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UBC Theses and Dissertations

Functional characterization of Rtt107 in the DNA damage response in Saccharomyces cerevisiae Leung, Grace Pui Yan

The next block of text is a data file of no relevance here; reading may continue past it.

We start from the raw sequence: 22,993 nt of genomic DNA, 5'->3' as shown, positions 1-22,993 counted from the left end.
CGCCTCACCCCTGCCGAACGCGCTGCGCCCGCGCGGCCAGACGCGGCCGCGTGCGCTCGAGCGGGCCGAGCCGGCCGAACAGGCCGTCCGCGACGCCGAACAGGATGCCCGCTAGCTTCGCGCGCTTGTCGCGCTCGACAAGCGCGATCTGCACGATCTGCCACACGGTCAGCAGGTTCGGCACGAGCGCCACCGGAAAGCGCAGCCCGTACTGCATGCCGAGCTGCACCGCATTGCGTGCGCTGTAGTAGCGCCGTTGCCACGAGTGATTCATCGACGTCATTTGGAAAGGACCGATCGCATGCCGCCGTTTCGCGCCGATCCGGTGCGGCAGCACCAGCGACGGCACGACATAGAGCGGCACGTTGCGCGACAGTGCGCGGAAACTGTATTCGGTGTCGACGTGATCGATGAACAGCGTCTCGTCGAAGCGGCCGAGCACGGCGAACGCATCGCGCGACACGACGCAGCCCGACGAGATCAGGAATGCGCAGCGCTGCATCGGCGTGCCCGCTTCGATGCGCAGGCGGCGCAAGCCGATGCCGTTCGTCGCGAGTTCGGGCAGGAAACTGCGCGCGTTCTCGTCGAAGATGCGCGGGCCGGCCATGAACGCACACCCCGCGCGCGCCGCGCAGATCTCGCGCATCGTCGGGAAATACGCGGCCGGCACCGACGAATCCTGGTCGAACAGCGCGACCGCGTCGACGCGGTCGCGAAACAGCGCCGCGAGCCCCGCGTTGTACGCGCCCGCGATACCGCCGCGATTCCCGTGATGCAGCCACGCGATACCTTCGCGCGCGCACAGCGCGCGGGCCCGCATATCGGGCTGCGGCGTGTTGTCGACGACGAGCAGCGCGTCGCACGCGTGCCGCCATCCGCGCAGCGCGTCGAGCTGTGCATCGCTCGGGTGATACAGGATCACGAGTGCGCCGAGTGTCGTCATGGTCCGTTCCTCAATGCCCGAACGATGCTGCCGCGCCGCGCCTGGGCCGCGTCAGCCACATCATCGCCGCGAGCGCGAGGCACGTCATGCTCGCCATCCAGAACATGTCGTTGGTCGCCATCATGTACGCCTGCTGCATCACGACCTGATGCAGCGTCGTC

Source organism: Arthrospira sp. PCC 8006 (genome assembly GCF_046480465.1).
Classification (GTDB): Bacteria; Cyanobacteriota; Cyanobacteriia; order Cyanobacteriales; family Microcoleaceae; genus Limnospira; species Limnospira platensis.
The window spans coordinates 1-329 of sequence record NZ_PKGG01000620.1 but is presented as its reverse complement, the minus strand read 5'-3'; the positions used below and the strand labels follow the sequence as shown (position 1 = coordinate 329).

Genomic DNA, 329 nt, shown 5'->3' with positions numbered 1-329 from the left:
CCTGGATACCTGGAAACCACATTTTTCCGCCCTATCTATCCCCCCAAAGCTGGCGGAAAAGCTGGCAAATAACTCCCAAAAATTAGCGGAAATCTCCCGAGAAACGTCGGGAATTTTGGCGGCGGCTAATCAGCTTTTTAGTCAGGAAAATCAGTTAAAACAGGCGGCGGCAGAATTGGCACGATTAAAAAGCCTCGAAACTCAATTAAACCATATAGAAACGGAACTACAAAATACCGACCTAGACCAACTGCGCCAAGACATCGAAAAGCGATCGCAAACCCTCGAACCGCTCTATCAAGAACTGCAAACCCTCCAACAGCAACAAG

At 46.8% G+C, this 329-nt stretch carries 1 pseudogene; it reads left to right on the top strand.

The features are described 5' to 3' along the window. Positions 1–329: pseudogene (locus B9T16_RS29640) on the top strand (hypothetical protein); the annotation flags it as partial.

Living cells are constantly exposed to DNA damage that if not properly repaired may lead to mutations or cell death. Due to the crucial importance of genome integrity, cells have complex response mechanisms to sense and repair DNA lesions. In my dissertation, I focus on a protein called Rtt107 in the DNA damage response in Saccharomyces cerevisiae. Yeast lacking Rtt107 are hypersensitive to DNA damaging agents, but the exact role of Rtt107 remains unclear. The DNA damage response occurs in the context of chromatin, and thus is affected by chromatin modifiers. I explored the connection between Rtt107 and the histone methyltransferase Dot1. Deletion of DOT1 or loss of its target H3 K79 trimethylation suppressed the DNA damage sensitivity of rtt107∆ mutants. This suppression was mediated by the translesion synthesis bypass pathway, which improved DNA damage resistance, but increased mutation rates. Rtt107 interacts physically with a number of DNA repair proteins, and I characterized its interaction with the SMC5/6 complex, which has numerous roles in chromosome maintenance. Rtt107 was required for the recruitment of SMC5/6 to double-stranded breaks, but not protein-bound nicks. However, these proteins also contributed independently to other genome maintenance functions. I mapped conditional genetic interaction networks to further understand the functions of Rtt107, its interaction partner Slx4, and a poorly characterized helicase, Hrq1. RTT107 had the greatest number of conditional genetic interactions, particularly after exposure to camptothecin, suggesting that it has an important role in responding to this type of lesion. The genetic interaction profiles and associated gene ontology terms of HRQ1 was the most similar to that of SLX4, suggesting that they may work together in the DNA damage response. Focusing more closely on the protein structure of Rtt107, I discovered that the C-terminal BRCT (BRCA1 C-terminal) domains bound to phosphorylated H2A, mediating the recruitment of Rtt107 to sites of DNA lesions. Rtt107 acted as a scaffold to recruit other proteins to these sites, but its requirement differed depending on the type of DNA insult. In summary, my dissertation contributes to the understanding of Rtt107 function, while highlighting key principles in the DNA damage response.

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